"I don't think that there's a person in this room that could speak to the mother of her children and not be emotional," McCarty said.
The Mississippi grandparents of the children issued a statement Wednesday seeking privacy as the family grieves.
Outside his home in Amory, Miss., Timothy Jones Sr., the suspect's father, asked for privacy and respect in order to "mourn the loss of our loved ones, not only our grandchildren, but our son as well."
He described his son as a loving dad.
"We do not have all the answers and we may never have them," he said. "But anyone who knows Little Tim will agree that he is not the animal he will be portrayed as through the media."
Mississippi State University confirmed Wednesday that Timothy Ray Jones Jr. graduated from there in 2011 with a degree in computer engineering.
Jones was arrested Saturday in Smith County, Miss., after he was detained at a traffic checkpoint. Deputies there reported that he seemed to be under the influence. When they searched his SUV, they found what they believed were chemicals used to make meth and a synthetic form of marijuana, and what appeared to be bleach, muriatic acid, blood, and possible body fluids in the car.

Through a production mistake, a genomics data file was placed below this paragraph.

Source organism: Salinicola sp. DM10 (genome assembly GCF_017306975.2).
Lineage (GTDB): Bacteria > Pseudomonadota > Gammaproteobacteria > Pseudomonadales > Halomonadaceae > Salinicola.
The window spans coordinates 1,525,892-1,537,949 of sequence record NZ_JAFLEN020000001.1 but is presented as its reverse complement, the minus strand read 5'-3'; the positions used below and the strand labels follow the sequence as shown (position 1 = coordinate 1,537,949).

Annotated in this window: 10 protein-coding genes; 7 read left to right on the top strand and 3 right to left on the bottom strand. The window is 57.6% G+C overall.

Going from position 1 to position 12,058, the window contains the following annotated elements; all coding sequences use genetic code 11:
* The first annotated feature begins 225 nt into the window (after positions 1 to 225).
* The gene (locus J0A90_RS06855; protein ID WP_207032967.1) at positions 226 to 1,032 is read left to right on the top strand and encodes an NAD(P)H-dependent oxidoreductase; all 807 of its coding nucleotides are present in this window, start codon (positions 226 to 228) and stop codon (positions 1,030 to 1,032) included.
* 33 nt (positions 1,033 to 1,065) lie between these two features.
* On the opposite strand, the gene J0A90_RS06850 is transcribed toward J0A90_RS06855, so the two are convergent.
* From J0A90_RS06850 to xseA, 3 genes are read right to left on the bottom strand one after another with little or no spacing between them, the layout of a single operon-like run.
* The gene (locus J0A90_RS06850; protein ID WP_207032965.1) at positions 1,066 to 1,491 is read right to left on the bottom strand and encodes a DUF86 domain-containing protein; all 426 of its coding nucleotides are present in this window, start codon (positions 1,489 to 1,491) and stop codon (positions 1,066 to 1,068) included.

SLED Chief Mark Keel stands at the podium beside a projection of the images of the children who were killed.(Photo: WLTX)
Smith County Sheriff Charlie Crumpton said authorities began questioning Jones right away, and interviewed him for two nights. He said Jones was trying to tell police at first that the children were just fine.
"He was saying, 'The kids have been taken care of, there's not a problem,' " said Crumpton. "We knew that wasn't right because they would have turned up somewhere."
Crumpton said Jones' moods fluctuated greatly during the police interview.
"His emotions would go from really calm to irate to crying. He just bounced up and down. He'd be high as you could go then low as you could go," Crumpton said.
We feel that he killed the five children at the same time. He traveled three states with these children in garbage bags in the back of his vehicle.
Lexington County Sheriff Lewis McCarty
Crumpton wasn't sure whether Jones displayed any remorse.
"At some point I was hoping I saw some of that," he said.
The children were last seen Aug. 28 when Jones picked them up from school, McCarty said. They did not attend school Aug. 29 or Sept. 2. The children's mother reported Jones and the children missing to the Lexington County Sheriff's Department on Sept. 3, he said.